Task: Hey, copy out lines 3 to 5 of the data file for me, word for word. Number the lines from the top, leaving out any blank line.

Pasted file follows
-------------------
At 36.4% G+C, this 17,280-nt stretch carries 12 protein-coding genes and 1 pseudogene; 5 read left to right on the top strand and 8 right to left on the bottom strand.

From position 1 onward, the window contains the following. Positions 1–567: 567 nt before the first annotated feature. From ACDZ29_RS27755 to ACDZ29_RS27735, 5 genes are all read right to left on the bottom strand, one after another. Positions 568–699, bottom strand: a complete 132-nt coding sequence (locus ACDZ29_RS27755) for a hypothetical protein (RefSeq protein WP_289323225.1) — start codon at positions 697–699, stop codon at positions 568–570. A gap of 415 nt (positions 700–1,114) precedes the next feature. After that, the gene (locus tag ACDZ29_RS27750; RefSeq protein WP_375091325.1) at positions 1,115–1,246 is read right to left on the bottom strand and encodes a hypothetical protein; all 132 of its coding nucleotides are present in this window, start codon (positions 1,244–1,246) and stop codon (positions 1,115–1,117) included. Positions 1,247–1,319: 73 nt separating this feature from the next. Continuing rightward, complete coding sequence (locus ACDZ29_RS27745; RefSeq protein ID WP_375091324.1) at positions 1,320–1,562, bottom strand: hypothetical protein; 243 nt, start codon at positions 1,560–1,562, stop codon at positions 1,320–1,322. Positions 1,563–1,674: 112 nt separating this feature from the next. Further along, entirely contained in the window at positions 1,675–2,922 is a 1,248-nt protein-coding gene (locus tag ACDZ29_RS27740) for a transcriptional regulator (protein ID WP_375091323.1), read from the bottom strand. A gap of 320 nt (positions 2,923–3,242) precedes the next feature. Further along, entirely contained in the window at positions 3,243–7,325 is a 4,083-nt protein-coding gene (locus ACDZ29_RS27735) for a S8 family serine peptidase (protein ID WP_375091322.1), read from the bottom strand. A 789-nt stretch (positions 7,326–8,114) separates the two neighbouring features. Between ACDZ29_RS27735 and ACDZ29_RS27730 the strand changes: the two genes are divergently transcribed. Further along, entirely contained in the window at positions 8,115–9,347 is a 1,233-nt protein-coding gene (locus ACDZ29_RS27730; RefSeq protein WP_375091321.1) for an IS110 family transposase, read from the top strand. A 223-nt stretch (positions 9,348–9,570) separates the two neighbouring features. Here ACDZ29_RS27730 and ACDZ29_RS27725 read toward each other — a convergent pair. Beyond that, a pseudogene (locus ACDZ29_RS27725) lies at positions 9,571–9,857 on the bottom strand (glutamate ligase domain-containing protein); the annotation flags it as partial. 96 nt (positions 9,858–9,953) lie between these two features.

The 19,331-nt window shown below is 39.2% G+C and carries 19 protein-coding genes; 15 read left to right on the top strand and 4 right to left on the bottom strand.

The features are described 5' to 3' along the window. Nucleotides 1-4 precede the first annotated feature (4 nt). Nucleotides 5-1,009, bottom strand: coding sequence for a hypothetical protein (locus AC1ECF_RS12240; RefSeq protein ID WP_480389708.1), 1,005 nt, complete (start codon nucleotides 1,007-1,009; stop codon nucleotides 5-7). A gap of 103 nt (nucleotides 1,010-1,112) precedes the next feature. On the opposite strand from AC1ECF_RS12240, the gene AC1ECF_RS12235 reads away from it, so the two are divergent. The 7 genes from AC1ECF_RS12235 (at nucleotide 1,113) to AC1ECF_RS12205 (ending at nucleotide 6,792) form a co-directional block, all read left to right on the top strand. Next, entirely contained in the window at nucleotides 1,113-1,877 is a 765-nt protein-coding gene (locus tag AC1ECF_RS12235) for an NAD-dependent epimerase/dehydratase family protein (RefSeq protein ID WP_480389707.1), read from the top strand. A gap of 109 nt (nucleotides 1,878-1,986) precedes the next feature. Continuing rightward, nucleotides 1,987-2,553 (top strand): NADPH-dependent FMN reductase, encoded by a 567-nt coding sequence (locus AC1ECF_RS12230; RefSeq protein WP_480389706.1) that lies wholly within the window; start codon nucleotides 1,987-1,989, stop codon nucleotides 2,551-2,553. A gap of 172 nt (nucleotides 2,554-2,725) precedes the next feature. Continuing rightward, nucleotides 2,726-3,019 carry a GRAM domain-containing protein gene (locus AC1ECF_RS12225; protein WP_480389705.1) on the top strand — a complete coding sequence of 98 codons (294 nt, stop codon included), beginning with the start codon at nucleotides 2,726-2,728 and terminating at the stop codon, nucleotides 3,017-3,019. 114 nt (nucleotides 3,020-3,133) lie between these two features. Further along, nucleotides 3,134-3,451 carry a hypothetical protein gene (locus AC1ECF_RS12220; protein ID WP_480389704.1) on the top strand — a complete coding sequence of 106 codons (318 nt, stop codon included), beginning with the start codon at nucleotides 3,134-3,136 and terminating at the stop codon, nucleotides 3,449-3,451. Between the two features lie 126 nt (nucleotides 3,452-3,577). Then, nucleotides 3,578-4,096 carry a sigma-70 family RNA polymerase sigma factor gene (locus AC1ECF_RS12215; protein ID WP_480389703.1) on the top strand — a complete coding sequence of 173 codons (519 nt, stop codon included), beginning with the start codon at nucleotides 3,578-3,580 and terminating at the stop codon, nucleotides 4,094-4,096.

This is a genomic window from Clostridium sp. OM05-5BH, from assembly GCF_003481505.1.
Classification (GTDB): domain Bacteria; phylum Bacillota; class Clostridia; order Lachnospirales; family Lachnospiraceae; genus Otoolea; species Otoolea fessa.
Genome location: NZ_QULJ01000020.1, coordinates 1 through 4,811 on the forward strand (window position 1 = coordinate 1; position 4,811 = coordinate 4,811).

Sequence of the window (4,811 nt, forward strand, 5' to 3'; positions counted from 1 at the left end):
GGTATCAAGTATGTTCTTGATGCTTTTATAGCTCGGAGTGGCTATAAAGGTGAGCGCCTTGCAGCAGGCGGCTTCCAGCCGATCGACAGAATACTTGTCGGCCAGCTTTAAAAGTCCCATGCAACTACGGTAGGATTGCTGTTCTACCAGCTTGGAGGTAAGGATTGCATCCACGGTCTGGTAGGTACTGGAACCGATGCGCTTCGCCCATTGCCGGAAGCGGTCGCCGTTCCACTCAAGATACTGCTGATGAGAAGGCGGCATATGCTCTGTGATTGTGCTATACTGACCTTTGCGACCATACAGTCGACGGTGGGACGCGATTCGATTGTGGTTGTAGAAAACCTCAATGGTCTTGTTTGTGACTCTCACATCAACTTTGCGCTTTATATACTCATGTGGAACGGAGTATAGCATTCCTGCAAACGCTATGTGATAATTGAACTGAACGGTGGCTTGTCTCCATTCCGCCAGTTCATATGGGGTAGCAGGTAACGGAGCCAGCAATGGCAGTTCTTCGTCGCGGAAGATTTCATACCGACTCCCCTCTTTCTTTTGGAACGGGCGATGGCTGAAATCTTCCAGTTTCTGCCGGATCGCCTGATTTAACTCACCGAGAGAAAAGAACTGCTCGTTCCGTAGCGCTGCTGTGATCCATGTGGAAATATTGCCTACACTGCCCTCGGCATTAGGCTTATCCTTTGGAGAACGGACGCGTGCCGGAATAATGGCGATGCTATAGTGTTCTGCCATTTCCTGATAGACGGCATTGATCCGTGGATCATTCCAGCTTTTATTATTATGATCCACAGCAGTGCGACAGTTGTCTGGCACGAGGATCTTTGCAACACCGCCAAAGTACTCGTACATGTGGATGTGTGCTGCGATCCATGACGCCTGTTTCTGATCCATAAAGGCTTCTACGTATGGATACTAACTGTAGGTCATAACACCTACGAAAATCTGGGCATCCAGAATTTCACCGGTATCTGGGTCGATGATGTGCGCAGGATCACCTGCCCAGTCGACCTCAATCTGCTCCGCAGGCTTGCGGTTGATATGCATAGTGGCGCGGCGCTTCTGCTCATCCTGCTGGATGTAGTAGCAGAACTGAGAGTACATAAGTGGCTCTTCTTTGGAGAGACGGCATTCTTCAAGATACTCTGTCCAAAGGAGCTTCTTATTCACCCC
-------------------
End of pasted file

The 19,331-nt window shown below is 39.2% G+C and carries 19 protein-coding genes; 15 read left to right on the top strand and 4 right to left on the bottom strand.

The features are described 5' to 3' along the window. Nucleotides 1-4 precede the first annotated feature (4 nt). Nucleotides 5-1,009, bottom strand: coding sequence for a hypothetical protein (locus AC1ECF_RS12240; RefSeq protein ID WP_480389708.1), 1,005 nt, complete (start codon nucleotides 1,007-1,009; stop codon nucleotides 5-7). A gap of 103 nt (nucleotides 1,010-1,112) precedes the next feature. On the opposite strand from AC1ECF_RS12240, the gene AC1ECF_RS12235 reads away from it, so the two are divergent. The 7 genes from AC1ECF_RS12235 (at nucleotide 1,113) to AC1ECF_RS12205 (ending at nucleotide 6,792) form a co-directional block, all read left to right on the top strand. Next, entirely contained in the window at nucleotides 1,113-1,877 is a 765-nt protein-coding gene (locus tag AC1ECF_RS12235) for an NAD-dependent epimerase/dehydratase family protein (RefSeq protein ID WP_480389707.1), read from the top strand. A gap of 109 nt (nucleotides 1,878-1,986) precedes the next feature. Continuing rightward, nucleotides 1,987-2,553 (top strand): NADPH-dependent FMN reductase, encoded by a 567-nt coding sequence (locus AC1ECF_RS12230; RefSeq protein WP_480389706.1) that lies wholly within the window; start codon nucleotides 1,987-1,989, stop codon nucleotides 2,551-2,553. A gap of 172 nt (nucleotides 2,554-2,725) precedes the next feature. Continuing rightward, nucleotides 2,726-3,019 carry a GRAM domain-containing protein gene (locus AC1ECF_RS12225; protein WP_480389705.1) on the top strand — a complete coding sequence of 98 codons (294 nt, stop codon included), beginning with the start codon at nucleotides 2,726-2,728 and terminating at the stop codon, nucleotides 3,017-3,019. 114 nt (nucleotides 3,020-3,133) lie between these two features. Further along, nucleotides 3,134-3,451 carry a hypothetical protein gene (locus AC1ECF_RS12220; protein ID WP_480389704.1) on the top strand — a complete coding sequence of 106 codons (318 nt, stop codon included), beginning with the start codon at nucleotides 3,134-3,136 and terminating at the stop codon, nucleotides 3,449-3,451. Between the two features lie 126 nt (nucleotides 3,452-3,577). Then, nucleotides 3,578-4,096 carry a sigma-70 family RNA polymerase sigma factor gene (locus AC1ECF_RS12215; protein ID WP_480389703.1) on the top strand — a complete coding sequence of 173 codons (519 nt, stop codon included), beginning with the start codon at nucleotides 3,578-3,580 and terminating at the stop codon, nucleotides 4,094-4,096.

This is a genomic window from Clostridium sp. OM05-5BH, from assembly GCF_003481505.1.